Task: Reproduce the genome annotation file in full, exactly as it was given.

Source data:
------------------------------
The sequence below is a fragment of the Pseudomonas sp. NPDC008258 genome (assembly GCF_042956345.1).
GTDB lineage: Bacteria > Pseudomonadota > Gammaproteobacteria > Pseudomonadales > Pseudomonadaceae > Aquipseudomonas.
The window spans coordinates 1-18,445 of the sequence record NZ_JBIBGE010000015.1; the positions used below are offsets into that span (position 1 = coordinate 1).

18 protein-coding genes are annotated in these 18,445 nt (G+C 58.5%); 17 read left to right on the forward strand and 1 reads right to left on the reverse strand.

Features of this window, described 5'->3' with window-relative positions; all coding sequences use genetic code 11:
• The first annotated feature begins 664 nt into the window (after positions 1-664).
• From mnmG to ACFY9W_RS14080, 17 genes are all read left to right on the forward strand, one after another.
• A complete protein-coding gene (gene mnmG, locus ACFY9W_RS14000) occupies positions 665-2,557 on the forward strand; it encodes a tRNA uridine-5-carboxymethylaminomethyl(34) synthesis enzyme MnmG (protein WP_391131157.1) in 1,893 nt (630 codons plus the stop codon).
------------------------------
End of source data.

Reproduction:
The sequence below is a fragment of the Pseudomonas sp. NPDC008258 genome (assembly GCF_042956345.1).
GTDB lineage: Bacteria > Pseudomonadota > Gammaproteobacteria > Pseudomonadales > Pseudomonadaceae > Aquipseudomonas.
The window spans coordinates 1-18,445 of the sequence record NZ_JBIBGE010000015.1; the positions used below are offsets into that span (position 1 = coordinate 1).

18 protein-coding genes are annotated in these 18,445 nt (G+C 58.5%); 17 read left to right on the forward strand and 1 reads right to left on the reverse strand.

Features of this window, described 5'->3' with window-relative positions; all coding sequences use genetic code 11:
• The first annotated feature begins 664 nt into the window (after positions 1-664).
• From mnmG to ACFY9W_RS14080, 17 genes are all read left to right on the forward strand, one after another.
• A complete protein-coding gene (gene mnmG, locus ACFY9W_RS14000) occupies positions 665-2,557 on the forward strand; it encodes a tRNA uridine-5-carboxymethylaminomethyl(34) synthesis enzyme MnmG (protein WP_391131157.1) in 1,893 nt (630 codons plus the stop codon).